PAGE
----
Cinemagram is most successful when "cines" are subtle.

Before there was Vine, there was Cinemagram.

And before there was Vine, Cinemagram was an entirely different app.

Ever since Twitter launched its bite-size video-recording and -sharing app, Cinemagram has expanded its feature set to compete more squarely with Vine: Press-and-release video recording, on-the-fly linear sequencing and audio recording.

Cinemagram also does a lot of things Vine can’t do. It lets you play clips (Cinemagram calls them “cines”) in reverse, import images and video taken from outside the app, apply Instagram-like filters and exposure-enhancements to your videos, fine-tune the in- and out-points of your clip, create manually edited loops, speed up and slow down your video, and output your projects as animated GIFs.

But unlike the dead-simple Vine, there’s a learning curve that gets in the way for some casual users, and that’s because Cinemagram is an incredibly full-featured video app. What’s more, Cinemagram’s animated-GIF output isn’t so great: If you’re viewing them on anything bigger than a mobile device, they can look like a muddled mess.

So even though Cinemagram is much more versatile than Vine in terms of features, Vine is the popular kid at the mobile-video-app party. And that’s too bad.

It’s also too bad that Cinemagram’s extra features have obscured its original raison d’être, which is creating video/still-image hybrids with selective animation. When done well, a “traditional” Cinemagram piece looks unlike any artform that came before it. It can be equal parts subtle, surreal, and serene, and they’re often mesmerizing.

If you scan your Cinemagram feed these days, you’ll see a hodge-podge of stop-motion animation clips, Vine-like hyper-montages and animated GIFs that could have been created with countless other programs. If Vine’s popularity is any indication, that’s not necessarily a bad thing, but it also pushes Cinemagram away from the unique creative tool and social network that it used to be.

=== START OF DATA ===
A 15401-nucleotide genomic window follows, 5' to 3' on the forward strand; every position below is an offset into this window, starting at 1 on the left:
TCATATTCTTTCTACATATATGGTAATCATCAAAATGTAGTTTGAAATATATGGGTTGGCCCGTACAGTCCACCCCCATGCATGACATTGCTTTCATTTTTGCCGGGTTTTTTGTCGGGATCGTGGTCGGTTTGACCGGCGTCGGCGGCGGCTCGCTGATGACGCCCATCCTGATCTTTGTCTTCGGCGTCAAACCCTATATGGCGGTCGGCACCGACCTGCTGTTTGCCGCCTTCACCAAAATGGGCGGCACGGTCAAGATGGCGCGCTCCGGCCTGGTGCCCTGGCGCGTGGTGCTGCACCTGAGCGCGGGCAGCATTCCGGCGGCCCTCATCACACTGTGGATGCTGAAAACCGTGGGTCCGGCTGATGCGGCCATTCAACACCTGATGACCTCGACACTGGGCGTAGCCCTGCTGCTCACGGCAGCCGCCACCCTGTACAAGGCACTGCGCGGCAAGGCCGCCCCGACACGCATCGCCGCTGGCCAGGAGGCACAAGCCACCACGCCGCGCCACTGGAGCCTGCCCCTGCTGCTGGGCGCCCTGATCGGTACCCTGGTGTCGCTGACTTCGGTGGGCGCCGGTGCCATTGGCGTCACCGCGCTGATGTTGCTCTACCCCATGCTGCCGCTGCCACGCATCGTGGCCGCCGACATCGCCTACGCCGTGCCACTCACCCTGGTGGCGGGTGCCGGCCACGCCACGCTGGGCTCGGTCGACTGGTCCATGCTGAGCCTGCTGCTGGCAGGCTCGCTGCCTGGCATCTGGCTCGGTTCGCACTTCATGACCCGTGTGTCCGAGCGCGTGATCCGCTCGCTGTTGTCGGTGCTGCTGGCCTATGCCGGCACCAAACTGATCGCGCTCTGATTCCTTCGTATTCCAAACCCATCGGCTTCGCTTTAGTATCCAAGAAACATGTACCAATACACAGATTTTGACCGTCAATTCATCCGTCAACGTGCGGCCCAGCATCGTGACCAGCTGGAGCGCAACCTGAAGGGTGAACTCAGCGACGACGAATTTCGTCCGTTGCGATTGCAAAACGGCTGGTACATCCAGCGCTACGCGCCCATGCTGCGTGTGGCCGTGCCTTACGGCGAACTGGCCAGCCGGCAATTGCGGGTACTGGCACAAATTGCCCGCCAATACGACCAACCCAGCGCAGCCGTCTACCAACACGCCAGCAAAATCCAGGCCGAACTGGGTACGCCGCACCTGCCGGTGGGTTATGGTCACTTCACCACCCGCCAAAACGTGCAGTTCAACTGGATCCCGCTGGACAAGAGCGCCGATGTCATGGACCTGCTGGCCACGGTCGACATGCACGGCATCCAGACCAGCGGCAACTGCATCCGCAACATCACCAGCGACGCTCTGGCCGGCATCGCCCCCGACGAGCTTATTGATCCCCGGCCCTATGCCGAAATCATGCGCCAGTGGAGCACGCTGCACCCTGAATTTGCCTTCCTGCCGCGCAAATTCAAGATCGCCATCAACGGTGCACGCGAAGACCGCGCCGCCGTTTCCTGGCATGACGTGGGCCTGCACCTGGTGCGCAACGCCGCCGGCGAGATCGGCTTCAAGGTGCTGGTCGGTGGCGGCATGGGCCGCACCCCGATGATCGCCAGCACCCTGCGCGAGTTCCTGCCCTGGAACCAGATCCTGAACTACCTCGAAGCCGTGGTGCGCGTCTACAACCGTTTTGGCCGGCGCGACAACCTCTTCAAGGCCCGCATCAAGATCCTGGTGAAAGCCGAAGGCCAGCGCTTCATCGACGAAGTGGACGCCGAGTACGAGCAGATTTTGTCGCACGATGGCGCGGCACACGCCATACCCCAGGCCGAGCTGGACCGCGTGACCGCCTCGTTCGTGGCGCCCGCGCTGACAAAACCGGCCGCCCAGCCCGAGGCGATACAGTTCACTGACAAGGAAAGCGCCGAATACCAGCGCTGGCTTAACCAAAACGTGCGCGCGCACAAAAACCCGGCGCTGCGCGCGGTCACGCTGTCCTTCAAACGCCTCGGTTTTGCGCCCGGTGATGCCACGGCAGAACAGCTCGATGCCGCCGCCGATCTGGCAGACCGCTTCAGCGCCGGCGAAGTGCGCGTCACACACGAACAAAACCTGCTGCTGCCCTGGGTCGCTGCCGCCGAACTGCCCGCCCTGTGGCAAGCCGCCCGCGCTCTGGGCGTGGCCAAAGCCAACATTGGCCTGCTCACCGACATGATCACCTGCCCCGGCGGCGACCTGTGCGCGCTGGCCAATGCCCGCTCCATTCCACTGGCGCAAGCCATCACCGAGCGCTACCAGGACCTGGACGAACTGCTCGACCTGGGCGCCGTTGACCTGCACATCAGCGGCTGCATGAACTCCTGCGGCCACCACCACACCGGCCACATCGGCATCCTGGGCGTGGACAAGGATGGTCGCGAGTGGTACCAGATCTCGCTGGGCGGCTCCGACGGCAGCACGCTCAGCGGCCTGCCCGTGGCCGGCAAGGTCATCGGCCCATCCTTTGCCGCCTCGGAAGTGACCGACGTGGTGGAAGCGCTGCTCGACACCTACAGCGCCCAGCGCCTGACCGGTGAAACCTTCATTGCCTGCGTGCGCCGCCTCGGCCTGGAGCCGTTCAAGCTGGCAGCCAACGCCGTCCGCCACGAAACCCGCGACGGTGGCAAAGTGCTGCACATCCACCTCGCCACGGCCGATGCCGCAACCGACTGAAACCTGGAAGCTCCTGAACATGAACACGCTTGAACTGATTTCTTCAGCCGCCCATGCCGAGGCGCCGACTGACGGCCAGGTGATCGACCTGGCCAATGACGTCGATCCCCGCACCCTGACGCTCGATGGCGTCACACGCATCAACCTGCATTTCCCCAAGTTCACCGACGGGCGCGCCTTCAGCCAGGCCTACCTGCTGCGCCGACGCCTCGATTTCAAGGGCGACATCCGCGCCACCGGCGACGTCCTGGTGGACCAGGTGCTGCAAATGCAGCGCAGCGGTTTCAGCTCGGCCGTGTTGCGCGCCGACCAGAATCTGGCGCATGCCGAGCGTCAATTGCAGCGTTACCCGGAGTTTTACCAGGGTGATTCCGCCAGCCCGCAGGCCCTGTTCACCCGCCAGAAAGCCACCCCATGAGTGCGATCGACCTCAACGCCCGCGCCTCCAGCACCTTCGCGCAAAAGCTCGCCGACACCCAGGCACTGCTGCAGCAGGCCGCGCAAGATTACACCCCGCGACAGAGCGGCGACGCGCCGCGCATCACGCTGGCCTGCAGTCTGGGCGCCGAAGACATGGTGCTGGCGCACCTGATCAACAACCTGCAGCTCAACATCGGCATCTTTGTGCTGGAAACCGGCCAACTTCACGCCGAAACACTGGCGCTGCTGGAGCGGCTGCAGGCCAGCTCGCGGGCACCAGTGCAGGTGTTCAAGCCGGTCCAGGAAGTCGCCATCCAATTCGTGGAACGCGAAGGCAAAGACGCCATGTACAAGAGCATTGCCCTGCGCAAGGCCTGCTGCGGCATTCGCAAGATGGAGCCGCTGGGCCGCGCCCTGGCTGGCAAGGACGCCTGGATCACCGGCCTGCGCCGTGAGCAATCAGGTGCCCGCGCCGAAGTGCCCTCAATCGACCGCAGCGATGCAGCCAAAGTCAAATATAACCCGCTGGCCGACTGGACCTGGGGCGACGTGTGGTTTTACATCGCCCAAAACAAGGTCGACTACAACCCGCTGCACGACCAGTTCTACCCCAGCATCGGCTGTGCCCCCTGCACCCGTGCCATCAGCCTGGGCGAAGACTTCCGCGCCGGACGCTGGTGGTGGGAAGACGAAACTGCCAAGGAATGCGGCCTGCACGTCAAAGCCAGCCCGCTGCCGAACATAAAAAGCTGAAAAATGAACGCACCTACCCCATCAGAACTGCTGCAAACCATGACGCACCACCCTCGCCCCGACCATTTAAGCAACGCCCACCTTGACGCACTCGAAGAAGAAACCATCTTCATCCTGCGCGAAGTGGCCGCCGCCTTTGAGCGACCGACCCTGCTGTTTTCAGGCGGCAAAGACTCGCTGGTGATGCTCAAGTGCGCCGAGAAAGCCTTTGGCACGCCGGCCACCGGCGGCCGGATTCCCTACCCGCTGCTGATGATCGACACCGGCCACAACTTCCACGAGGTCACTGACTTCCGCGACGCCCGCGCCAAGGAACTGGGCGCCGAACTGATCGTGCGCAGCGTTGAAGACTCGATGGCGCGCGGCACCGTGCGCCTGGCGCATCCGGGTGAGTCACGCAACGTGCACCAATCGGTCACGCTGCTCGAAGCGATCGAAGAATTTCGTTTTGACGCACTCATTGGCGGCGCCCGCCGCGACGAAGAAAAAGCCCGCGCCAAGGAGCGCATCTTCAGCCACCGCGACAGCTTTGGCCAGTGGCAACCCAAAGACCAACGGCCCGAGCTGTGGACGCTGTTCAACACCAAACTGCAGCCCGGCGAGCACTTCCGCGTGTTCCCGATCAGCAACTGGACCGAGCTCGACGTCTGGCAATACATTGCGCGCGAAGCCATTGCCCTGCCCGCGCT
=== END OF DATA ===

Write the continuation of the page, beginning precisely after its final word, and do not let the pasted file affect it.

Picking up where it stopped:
So now, we’ll celebrate some of the best Cinemagram users who are still using the app as it was originally intended. Some of them also make the most out of Cinemagram’s newer features.

Yves Martin Allard

Allard’s cines alternate between experimental, time-lapse, and selective-animation clips. Regardless of the genre, they’re usually interesting.

Luka Aikani

Aikani blends traditional photography effects (tilt-shift simulation and shallow depth-of-field, for example) with selective animation.


The Scandinavian master of subtlety. You’ll mistake many of his cines for still photos until you catch slight movements out of the corner of your eye. Brace yourself for eerie feelings of frozen-time alienation.


A guru at selecting animated portions of otherwise-still portrait scenes, Alxn’s cines often bring up memories of those old backlit signs that used to simulate flowing water


This user dabbles in the art of the sped-up mini-loop, with a side order of selective animation throw in for good measure.

Jan Ziegler

Ziegler’s playful use of loops and selective animation is sometimes funny, sometimes surreal, and frequently both.

Michael Bernardi

If the animated sequences in Monty Python’s Flying Circus were filmed in real life, they might look like this feed. Bernardi plays with perspective and masking features, with ridiculous results.